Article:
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Urban Health Summer Institute

Save the Date: Urban Health Summer Institute 2024 June 22 - June 28 Philadelphia

Save the Date: The 2024 Urban Health Summer Institute will be held June 22 - June 28

The Urban Health Summer Institute offers short courses for professionals, researchers, and students of all levels interested in improving public health in cities. Subscribe to our newsletter to be notified when a course list is available and registration opens. 

2023 Urban Health Summer Institute Courses

Introduction to GIS

Instructor: Alex Quistberg, Assistant Research Professor; Drexel Dornsife School of Public Health

Dates: Monday, June 26 - Friday, June 30, 2023

Times: 9:00 a.m. - 12:30 p.m. EST

Format: Online, live instruction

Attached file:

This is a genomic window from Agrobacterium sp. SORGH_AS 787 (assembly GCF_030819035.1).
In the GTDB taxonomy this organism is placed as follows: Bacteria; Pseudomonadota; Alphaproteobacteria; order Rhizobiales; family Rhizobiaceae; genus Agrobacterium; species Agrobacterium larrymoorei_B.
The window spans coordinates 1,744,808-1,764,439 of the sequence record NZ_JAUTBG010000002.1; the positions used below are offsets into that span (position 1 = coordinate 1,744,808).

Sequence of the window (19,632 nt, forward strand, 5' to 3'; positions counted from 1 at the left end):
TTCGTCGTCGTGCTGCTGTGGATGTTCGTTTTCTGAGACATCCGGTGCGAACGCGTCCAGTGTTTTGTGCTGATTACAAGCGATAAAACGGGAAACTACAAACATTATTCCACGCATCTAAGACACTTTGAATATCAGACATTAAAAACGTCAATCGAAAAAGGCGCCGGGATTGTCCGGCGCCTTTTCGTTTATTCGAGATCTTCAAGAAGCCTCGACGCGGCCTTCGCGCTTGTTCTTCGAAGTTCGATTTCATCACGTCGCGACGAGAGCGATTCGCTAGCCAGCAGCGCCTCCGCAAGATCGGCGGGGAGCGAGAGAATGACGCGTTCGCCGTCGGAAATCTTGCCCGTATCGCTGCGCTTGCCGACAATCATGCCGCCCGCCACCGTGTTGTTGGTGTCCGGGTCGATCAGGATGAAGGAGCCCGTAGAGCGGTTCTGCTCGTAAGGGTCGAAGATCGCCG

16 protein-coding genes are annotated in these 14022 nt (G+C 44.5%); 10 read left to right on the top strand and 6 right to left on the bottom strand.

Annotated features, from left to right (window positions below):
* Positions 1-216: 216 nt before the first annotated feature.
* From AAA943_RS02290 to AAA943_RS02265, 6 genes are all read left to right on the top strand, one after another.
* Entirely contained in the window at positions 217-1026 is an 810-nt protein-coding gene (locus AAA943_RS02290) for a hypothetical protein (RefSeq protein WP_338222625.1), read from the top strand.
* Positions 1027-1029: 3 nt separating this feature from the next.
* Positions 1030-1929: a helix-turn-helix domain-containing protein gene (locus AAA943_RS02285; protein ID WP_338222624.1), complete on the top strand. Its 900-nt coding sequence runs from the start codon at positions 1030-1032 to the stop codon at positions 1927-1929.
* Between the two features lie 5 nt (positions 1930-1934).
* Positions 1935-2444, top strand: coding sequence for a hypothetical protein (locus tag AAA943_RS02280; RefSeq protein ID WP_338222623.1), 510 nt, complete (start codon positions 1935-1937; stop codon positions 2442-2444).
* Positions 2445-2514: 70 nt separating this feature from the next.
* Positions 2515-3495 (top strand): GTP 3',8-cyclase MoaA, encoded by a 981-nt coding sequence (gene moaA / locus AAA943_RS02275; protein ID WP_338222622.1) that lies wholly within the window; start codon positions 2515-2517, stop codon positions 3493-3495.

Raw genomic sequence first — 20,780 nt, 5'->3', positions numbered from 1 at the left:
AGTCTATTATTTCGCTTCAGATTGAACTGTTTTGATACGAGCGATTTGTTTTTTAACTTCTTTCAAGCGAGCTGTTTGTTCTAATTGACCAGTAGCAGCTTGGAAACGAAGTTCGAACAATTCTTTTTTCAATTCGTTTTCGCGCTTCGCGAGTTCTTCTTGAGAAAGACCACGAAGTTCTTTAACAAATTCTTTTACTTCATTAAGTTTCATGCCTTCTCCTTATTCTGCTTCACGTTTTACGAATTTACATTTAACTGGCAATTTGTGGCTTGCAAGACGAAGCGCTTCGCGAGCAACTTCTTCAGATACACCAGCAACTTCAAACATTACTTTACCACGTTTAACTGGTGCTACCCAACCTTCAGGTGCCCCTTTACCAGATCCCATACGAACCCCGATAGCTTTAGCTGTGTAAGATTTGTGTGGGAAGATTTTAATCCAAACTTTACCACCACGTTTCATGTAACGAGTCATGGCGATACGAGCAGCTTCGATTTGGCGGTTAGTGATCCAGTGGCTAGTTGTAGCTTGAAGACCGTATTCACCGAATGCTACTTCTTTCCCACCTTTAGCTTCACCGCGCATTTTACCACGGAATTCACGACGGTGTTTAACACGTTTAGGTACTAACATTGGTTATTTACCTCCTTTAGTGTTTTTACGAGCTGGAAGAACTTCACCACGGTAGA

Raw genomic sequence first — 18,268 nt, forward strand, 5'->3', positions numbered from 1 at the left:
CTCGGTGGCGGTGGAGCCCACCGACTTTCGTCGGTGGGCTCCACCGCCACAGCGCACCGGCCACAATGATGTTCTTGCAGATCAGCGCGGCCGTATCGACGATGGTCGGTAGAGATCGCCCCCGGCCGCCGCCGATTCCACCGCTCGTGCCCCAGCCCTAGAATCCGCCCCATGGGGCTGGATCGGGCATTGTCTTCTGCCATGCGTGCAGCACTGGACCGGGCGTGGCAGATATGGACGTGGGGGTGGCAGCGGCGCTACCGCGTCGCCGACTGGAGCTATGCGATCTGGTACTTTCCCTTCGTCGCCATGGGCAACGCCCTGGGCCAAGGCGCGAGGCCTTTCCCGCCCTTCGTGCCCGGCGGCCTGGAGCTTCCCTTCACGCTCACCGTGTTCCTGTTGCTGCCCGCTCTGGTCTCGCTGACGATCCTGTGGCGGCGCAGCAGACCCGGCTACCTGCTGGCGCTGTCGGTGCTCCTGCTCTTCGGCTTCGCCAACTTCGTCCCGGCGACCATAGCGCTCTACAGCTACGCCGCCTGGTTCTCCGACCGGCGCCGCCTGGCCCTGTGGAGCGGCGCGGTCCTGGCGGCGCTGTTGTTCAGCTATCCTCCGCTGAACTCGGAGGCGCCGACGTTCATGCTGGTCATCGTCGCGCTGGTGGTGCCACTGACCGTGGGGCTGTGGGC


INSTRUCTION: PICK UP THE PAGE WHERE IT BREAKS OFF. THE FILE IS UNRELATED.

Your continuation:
View the Course Description

The course is an introduction to the basic concepts and techniques of Geographic Information Systems (GIS). This course contains lectures and exercises in ArcGIS. The lectures introduce the basic concepts of GIS, data models, coordinate system and map projections, data management and processing, spatial analysis, spatial estimation, and GIS data visualization. Students will also learn how to use the fundamental knowledge and techniques of GIS to solve real-world problems. Through the exercises, students will get familiar with the interfaces and analysis tools in the ESRI software package ArcGIS. Students will also practice applying GIS as a tool and a methodological approach to spatially analyze environment and public health data.

After completing this course, participants will be able to:

  • Understand basic concepts and terms of GIS, and know how to spatially analyze data using ArcGIS.
  • Acquire spatial data that is relevant to urban health, e.g., census data, land use data, greenspace, road networks, satellite images, etc.